I am not saying that is what will happen in this case. However I’m reminded of the convoluted thought gymnastics of Logic/Philosophy 1
Deleted because I made an inappropriate comment in haste. But I also said, perhaps she means the individuals communicating the information in the cables were fabricating it. I can’t see how else you could arrive at this conclusion given the US certainly regards them as authentic
Next witness on video - Carey Shenkman
He is continuing from yesterday afternoon:
Cross examination by the Prosecution Junior counsel: you are not suggesting there is any law that precludes a publisher from being prosecuted under the Esp Act.
CS: agrees, yes the law allows that but there is also the US Constitution
there is a strong argument that the first Amendment would present a serious issue.
Prosec: is there a case that establishes that?
Carey: has never been tested
Prosec: was the door left open by the NYT case
Carey: that was not th issue argued before the Supreme Court
Prosec reads from Pentagon Papers decision saying the decision may have been different had they decided to prosecute, that a criminal prosecution may have been upheld, also that only one judge on the Supreme Court held strongly that the first amendment should prevail. Do you agre
They left it open for the press to be prosecuted.
Carey: quotes another case showing the opposite.
Prosecution asks him to say whether he accepts what the court said.
Carey: there are counter arguments. These issues are theoretical.
Carey : the NYT case prohibited the restrictio
restriction of the NYT. What is the end point of our conversation? Why are we litigating hypothetically?
Prosec: are you saying you aren’t qualified to comment on the ambit of the Esp Act - you are supposed to be an expert on that, are you saying you’re not qualified?
Carey: No
Prosec asks a question re whistleblowers & Carey making the point that the two are treated very differently.
Prosec: a number of courts have declared the Esp Act is not too broad. Do you make clear anywhere in your report that the Act has also been refined thru
Judicial interpretation.
Carey: primarily in spying situations & most scholars would say it has been broadened.
Prosec: the second judicially imposed requirement is that the disclosure would be damaging
.. ensuring the govt can’t abuse the statute.
this refinement prevents the statute from the effect of the first amendment
and precludes for arbitrary enforcement.
Do you see that?
Carey: what’s the question?
Prosec: why don’t you refer to this at all?
Carey: I refer to scholarship on this in my report. The passage you cite describes one element but there are other aspects of the law that affects a
The law can be applied to a third party, a member of the public & as you get further away from the whistleblower, the same penalties apply & that is what has concerned scholars
Prosec: the Executive doesn’t decides the scope of criminal law, the court does - says he has made a mistake in his statement.
Carey disagrees - you are talking about the response of the court, I am talking about the political decision to take action & the effect on press freedom
Carey talking very quickly & pointing out to her she is confused.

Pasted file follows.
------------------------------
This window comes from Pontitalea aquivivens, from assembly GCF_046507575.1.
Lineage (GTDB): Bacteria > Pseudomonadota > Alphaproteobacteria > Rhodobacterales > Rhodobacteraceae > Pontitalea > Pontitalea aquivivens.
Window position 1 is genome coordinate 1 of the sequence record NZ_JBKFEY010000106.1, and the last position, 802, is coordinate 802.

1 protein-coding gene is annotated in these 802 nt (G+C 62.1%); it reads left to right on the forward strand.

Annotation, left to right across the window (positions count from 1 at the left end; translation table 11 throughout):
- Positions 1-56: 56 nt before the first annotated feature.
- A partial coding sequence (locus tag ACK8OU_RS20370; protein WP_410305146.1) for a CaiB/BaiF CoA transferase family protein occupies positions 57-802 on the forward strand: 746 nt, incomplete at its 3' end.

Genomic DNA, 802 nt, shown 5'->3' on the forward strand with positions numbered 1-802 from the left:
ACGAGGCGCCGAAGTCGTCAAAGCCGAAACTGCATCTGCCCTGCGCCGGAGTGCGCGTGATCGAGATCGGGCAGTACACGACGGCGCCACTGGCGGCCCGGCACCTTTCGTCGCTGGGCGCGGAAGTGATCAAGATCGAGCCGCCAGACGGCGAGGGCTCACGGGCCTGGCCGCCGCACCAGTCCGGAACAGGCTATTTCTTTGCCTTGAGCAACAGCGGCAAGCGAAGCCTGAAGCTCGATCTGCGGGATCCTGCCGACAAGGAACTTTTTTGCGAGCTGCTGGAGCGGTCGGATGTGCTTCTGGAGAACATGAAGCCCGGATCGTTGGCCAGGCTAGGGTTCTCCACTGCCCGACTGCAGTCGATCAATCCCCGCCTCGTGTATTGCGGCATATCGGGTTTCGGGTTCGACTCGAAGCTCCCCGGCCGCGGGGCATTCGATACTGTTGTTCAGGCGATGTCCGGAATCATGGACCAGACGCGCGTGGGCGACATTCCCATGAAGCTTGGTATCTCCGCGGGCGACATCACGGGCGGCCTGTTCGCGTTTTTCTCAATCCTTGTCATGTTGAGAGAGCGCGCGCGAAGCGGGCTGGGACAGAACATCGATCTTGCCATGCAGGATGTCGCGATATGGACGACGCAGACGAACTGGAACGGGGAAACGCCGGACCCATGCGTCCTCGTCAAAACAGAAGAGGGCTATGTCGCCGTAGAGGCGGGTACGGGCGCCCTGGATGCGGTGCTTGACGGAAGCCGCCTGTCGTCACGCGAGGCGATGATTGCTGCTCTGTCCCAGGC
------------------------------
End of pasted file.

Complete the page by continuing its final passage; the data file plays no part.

Arguing about the purpose behind Section 793 of the Esp Act.. she has to do some reading...
Shenkman knows his stuff & the issues are complex & nuanced, & he is doing his best to communicate all of this but again, the Prosecution requires simple answers to simple questions.
Prosec: these sections only apply to spying but the statutes .. he interrupts: lots of whistleblowers have been prosecuted under Obama
Prosec: but the intent of the Act was it was intended for spies.
Carey: tries to tell her what they may have intended is irrelevant.
He keeps trying to explain to her that the issues she is raising are irrelevant because those cases don’t involve a journalist.
Carey: do you think serious scholars would risk their carriers spouting nonsense? You are focussing on one point on which there is much dispute
Serious scholars would not be giving you the binary answer on complex issues, I appreciate the job you have to do but.. she cuts him off.
She asks another question & he tells her rather than wasting the courts time perhaps she shouldn’t be reading out slabs on what other people
And saying & ask him questions.
She points out it is her job to point out to the court where he fails to be objective.
Asks another question & he is talking about the deleterious effect of investigations of the press - its not just successful prosecutions that are needed to curb
The press.
Prosec: all the examples you give are of serious publications
Carey: not at all, they are outlets that had views in opposition to prevalent policy but were greatly respected - gives great examples but talking too quickly for me to tyyyyype
The first amendment & Esp Act don’t make any disctinction (between publishers serious, fringe, etc)
Referring to the Pentagon Papers being published in their entirety by Deakin/ Beacon .. a precursor
Saying that he thinks the decision not to prosecute the NYT in this case is political
She is asking about the allegation JA conspired a source, he says they have tried this befor
tried to allege conspiracy & it hasn’t worked. She reads out the count & asks him if he understands it is only about docs with names. Do you understand the nature of the allegations? Do you accept they bare no relation to the other cases you mention?
Carey pointing out points in
of concern in past cases.
She says it’s a frivolous assertion.
She asks whether the computer fraud act has limited application, & says she wants a yes or no.
He tries to address the password question but she won’t let him because she wants to read from Kromberg judge supports
Kromberg uses “hacking”. Asks him about an academic’s interpretation
Carey: it’s contradictory & controversial, & she is oversimplifying things.
He says : you can quote his words in 2010 or you can take his words in 2019 about this case.
Summers: taking him thru some examples in his statement.
Carey: the majority of these reports involved ongoing conflicts
Summers: some of the press outlets published Top Secret info
Carey: yes incl communication technology
Carey: there are no docs in this case that are top secret.
Summers asks what he his response is to the comment his reference to these cases is “frivolous”
Carey: takes them in his stride “for my own well being”.
Summers: asks him about the “incontrovertible” judgement the Prosec
Summers is giving him the opportunity to go thru the cases & points she made, giving him the opportunity to comment.
Carey: you can’t look at one opinion & conclude it is an uncontravertible principle of law - that’s not how the law works.
Now discussing journos can’t engage in criminal activity - do you agree that soliciting a govt employee to hand over classified info is criminal ?